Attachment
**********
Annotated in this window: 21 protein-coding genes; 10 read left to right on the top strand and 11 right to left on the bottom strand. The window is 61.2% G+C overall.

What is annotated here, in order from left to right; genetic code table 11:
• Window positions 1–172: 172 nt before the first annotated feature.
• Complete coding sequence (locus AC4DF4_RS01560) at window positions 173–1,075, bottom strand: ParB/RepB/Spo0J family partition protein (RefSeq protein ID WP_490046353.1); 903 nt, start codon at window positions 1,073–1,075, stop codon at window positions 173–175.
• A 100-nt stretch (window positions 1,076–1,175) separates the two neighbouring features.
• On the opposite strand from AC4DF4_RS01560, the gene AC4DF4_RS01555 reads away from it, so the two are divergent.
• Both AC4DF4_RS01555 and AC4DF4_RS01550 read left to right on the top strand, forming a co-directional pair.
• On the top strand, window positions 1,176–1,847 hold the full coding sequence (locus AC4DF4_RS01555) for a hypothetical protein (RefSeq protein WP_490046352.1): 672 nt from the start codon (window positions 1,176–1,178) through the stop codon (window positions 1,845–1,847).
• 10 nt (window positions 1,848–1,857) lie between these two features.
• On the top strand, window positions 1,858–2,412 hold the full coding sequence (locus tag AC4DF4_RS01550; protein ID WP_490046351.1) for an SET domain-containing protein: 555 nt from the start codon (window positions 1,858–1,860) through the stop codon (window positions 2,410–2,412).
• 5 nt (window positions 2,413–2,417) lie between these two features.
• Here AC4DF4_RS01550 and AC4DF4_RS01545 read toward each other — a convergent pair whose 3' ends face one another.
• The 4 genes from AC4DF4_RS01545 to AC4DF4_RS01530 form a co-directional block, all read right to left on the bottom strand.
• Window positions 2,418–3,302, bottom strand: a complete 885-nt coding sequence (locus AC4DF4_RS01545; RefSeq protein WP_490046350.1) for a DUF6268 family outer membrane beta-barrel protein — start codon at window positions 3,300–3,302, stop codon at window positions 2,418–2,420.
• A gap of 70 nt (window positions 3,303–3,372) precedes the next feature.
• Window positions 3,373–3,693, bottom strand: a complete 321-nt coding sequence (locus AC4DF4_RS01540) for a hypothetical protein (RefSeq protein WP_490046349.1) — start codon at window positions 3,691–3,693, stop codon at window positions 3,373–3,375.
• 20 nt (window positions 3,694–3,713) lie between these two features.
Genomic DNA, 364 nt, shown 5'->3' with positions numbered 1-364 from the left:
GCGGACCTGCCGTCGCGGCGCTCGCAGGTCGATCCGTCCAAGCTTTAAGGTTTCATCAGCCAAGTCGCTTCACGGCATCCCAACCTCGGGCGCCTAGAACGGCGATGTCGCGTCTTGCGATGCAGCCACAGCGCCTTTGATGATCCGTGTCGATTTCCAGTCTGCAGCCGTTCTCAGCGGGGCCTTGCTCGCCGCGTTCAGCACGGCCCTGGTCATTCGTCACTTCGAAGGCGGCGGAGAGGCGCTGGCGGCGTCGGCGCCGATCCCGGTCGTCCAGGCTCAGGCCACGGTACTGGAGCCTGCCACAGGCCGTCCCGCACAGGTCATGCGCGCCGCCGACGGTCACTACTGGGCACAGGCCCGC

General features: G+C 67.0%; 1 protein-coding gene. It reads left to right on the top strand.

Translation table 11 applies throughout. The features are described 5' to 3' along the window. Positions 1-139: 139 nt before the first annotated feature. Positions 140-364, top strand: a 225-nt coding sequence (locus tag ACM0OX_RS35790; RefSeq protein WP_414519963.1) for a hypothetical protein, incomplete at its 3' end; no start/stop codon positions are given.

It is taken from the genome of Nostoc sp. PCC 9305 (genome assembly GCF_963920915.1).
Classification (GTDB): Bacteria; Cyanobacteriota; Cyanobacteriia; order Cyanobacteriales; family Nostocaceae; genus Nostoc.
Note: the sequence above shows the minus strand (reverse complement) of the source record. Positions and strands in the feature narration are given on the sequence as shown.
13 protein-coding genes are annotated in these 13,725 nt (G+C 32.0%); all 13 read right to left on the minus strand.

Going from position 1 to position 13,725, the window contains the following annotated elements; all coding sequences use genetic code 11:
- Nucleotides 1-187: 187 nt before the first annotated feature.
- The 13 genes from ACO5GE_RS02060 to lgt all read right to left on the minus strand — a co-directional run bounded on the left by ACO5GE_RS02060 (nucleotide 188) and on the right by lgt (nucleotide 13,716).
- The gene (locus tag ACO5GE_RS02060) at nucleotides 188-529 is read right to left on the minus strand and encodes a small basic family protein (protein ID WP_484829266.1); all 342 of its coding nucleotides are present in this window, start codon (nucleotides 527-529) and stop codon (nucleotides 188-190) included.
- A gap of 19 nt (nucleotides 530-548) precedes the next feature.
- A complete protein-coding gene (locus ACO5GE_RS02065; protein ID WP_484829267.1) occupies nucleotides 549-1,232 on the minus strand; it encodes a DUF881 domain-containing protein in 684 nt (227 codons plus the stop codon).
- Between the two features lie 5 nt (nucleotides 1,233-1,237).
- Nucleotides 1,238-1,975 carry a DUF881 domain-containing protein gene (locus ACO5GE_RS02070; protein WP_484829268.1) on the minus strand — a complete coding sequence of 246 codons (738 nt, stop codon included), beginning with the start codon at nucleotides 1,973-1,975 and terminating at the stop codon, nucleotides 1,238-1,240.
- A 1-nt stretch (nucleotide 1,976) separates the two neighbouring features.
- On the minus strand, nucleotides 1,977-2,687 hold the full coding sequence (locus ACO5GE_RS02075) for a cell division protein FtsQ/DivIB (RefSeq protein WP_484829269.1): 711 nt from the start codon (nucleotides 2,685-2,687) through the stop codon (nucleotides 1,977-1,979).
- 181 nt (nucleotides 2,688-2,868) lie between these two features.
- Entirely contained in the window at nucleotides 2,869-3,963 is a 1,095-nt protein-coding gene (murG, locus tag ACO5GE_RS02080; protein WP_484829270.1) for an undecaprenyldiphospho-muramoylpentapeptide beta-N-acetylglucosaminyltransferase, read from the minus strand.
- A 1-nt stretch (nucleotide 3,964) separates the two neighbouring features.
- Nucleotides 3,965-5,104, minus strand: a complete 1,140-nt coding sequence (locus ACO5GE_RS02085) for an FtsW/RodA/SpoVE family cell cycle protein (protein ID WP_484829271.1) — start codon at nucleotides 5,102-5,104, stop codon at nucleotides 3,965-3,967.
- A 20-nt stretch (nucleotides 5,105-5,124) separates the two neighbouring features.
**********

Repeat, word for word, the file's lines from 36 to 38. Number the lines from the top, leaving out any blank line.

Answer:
- 181 nt (nucleotides 2,688-2,868) lie between these two features.
- Entirely contained in the window at nucleotides 2,869-3,963 is a 1,095-nt protein-coding gene (murG, locus tag ACO5GE_RS02080; protein WP_484829270.1) for an undecaprenyldiphospho-muramoylpentapeptide beta-N-acetylglucosaminyltransferase, read from the minus strand.
- A 1-nt stretch (nucleotide 3,964) separates the two neighbouring features.